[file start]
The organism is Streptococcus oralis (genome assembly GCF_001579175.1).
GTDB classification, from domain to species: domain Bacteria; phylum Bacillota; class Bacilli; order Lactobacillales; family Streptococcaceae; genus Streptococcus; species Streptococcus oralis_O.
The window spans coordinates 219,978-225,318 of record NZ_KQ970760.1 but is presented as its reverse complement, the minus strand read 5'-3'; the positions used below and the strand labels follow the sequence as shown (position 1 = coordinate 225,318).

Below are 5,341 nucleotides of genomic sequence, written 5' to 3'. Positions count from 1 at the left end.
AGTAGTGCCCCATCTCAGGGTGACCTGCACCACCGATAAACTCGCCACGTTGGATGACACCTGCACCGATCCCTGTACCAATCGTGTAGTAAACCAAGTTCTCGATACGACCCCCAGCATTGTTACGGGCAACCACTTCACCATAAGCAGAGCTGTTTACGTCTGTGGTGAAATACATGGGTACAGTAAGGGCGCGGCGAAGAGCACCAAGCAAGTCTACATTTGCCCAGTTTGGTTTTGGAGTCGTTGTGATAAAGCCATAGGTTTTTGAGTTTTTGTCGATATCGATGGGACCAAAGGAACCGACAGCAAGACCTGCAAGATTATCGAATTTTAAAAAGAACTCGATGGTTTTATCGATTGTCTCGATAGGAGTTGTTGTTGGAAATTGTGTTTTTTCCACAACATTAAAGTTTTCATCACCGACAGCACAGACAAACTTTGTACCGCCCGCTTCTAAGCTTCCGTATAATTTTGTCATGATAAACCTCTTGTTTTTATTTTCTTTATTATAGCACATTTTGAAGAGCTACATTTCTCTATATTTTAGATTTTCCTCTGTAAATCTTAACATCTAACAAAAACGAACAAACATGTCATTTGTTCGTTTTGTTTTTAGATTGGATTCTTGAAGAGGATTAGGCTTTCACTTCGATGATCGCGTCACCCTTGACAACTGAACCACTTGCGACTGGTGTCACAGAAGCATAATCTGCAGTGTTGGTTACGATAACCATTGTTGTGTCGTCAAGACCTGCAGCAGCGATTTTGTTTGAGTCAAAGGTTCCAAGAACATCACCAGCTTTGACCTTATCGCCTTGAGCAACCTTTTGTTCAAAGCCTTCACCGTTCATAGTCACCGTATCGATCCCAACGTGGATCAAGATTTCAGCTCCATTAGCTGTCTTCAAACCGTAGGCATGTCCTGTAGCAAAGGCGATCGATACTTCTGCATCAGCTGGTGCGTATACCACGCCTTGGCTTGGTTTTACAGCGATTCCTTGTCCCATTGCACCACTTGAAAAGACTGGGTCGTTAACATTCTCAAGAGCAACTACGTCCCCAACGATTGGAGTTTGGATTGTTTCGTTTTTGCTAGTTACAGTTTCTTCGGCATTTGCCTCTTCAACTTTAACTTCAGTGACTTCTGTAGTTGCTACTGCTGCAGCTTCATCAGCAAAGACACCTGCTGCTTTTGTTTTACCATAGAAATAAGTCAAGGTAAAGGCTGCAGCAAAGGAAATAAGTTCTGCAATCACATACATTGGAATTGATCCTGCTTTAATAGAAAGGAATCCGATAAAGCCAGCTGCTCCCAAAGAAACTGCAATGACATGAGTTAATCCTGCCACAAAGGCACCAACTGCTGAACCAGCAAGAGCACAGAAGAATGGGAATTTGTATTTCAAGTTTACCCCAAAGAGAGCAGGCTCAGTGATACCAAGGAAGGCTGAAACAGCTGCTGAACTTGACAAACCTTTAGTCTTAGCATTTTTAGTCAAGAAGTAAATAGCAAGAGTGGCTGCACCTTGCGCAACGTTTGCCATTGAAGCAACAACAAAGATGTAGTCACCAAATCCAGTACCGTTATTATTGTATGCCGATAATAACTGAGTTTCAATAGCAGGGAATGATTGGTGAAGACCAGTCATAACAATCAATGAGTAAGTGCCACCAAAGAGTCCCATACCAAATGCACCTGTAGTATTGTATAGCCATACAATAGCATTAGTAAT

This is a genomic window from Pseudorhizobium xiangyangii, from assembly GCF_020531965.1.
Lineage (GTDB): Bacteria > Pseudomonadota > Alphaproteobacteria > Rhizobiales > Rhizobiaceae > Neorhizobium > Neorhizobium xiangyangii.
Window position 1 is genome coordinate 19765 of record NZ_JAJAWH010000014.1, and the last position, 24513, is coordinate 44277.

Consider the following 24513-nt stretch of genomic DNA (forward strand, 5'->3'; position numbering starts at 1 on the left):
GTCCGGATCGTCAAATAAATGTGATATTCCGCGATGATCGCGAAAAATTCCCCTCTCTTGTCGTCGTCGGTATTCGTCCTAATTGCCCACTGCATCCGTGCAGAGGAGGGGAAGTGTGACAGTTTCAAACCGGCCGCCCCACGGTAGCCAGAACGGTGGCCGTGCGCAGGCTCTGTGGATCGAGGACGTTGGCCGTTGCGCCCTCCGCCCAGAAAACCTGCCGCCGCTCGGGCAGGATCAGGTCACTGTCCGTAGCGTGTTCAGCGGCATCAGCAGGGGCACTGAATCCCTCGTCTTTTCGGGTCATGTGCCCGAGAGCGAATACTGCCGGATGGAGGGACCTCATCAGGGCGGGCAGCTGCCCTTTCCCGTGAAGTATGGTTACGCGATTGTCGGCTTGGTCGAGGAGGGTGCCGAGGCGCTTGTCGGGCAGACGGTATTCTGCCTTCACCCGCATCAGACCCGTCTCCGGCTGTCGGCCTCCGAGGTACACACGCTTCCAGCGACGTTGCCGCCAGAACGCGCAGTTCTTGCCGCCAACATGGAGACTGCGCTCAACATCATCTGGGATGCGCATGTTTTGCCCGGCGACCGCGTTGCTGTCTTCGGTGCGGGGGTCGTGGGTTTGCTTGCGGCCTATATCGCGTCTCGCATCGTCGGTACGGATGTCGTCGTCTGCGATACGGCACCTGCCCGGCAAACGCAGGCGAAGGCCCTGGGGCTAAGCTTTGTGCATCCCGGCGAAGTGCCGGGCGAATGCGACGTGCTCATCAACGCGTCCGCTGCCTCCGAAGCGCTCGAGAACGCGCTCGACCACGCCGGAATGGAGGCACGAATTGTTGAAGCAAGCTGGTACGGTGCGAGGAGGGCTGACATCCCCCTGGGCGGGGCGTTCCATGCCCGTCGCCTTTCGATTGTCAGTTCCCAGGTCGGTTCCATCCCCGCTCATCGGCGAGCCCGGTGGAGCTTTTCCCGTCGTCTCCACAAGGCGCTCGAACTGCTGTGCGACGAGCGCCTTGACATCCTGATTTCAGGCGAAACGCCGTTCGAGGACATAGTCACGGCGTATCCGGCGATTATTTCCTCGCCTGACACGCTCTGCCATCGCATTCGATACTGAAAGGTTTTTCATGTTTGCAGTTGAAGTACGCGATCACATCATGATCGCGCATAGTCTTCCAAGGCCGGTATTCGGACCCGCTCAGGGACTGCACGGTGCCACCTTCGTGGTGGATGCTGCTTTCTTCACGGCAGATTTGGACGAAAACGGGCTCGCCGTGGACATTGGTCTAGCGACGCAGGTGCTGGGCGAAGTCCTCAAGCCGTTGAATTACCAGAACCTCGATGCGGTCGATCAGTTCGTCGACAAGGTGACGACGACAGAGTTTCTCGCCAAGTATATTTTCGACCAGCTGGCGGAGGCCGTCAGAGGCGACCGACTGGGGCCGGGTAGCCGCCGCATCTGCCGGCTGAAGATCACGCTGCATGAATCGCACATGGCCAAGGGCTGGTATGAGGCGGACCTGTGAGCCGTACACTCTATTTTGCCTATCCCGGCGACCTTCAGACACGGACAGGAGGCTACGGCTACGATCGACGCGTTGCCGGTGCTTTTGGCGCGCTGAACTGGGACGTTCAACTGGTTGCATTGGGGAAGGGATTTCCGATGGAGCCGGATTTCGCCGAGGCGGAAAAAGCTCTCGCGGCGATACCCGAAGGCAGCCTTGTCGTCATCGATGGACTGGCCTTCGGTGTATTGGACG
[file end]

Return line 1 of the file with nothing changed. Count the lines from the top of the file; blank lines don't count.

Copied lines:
The organism is Streptococcus oralis (genome assembly GCF_001579175.1).